Must European Churches Now Hire Non-Christians?

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European Union laws will destroy religious organizations, says group
The Christian Institute, which is like the British version of the Family Research Council, is warning that churches, religious schools, charities, and other faith-based organizations throughout Britain (indeed, perhaps all of the European Union) could be forced under a European Union directive to hire staff who oppose their beliefs.

"The government regulations have all the potential to seriously undermine freedom of association for religious people," said Ian Leigh, codirector of the Human Rights Center at Durham University. "They place the modern concept of 'equality' over and above religious liberty."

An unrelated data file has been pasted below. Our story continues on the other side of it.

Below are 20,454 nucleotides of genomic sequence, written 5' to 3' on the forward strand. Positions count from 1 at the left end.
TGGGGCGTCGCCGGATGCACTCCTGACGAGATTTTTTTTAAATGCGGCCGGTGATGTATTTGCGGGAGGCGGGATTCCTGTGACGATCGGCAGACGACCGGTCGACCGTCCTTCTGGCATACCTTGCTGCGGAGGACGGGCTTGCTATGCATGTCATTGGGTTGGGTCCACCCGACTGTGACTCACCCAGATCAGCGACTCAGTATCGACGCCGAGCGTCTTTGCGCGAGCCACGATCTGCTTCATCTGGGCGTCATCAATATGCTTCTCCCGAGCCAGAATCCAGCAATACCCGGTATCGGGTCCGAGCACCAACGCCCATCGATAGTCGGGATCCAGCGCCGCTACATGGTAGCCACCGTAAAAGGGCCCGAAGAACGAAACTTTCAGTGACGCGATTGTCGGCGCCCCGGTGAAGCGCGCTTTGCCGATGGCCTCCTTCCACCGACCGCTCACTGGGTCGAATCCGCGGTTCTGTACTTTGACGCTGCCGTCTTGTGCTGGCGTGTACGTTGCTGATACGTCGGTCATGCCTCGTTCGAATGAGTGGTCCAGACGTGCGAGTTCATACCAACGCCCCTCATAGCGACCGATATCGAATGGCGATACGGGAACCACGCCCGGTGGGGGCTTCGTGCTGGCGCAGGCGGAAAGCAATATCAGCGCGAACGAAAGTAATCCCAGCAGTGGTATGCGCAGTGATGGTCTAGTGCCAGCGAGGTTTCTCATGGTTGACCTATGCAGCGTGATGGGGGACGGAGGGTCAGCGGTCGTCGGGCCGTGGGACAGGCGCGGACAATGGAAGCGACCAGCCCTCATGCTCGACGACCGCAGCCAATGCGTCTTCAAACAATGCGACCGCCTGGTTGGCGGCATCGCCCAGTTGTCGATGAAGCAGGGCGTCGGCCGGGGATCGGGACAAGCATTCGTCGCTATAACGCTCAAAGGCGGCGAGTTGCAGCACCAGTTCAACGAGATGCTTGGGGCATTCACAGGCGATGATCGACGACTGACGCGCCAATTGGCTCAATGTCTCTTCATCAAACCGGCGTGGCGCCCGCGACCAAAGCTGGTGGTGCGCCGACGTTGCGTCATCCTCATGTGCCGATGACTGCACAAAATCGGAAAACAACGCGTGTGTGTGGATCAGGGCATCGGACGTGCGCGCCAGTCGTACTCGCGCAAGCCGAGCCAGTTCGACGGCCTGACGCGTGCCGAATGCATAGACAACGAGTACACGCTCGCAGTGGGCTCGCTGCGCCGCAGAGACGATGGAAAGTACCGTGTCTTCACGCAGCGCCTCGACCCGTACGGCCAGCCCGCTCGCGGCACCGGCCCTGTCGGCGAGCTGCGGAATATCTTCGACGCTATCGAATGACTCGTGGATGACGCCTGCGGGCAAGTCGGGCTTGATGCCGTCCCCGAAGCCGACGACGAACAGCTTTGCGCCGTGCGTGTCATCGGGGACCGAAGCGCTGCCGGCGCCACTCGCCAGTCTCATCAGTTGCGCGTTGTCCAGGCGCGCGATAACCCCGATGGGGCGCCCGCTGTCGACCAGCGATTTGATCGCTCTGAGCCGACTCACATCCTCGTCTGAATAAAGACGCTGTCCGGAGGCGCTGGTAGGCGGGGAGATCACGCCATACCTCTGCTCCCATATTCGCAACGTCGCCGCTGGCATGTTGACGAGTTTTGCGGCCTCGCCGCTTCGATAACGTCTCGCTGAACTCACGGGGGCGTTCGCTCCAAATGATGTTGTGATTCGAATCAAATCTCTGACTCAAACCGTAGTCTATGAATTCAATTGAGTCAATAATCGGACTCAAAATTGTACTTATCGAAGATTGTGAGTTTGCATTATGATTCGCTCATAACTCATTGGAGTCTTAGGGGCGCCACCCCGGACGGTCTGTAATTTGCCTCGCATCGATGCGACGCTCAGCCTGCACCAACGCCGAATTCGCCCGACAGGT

The laws, which must be implemented in Britain by December 2, 2003, ban employment discrimination on the basis of religion, belief, or sexual orientation. (And they don't apply to Northern Ireland.)

"While the Vegetarian Society can refuse to employ meat-eaters and the [Royal Society for the Prevention of Cruelty to Animals] can sack an executive who is found to have invested in the fur trade, churches which employ Christians could now face legal action for doing so," the institute explains on its website. "They could face the possibility of crippling legal actions just for following their beliefs."

The EU directives do give churches and faith-based organizations an exemption in cases where "being of a particular religion or belief is a genuine and determining occupational requirement for the job," but the Christian Institute says the exemption clauses are "convoluted" and incomplete. "First, this is not a general exemption from all discrimination provisions for religious employers. It only relates to discrimination claims brought on the ground of religion or ...

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September
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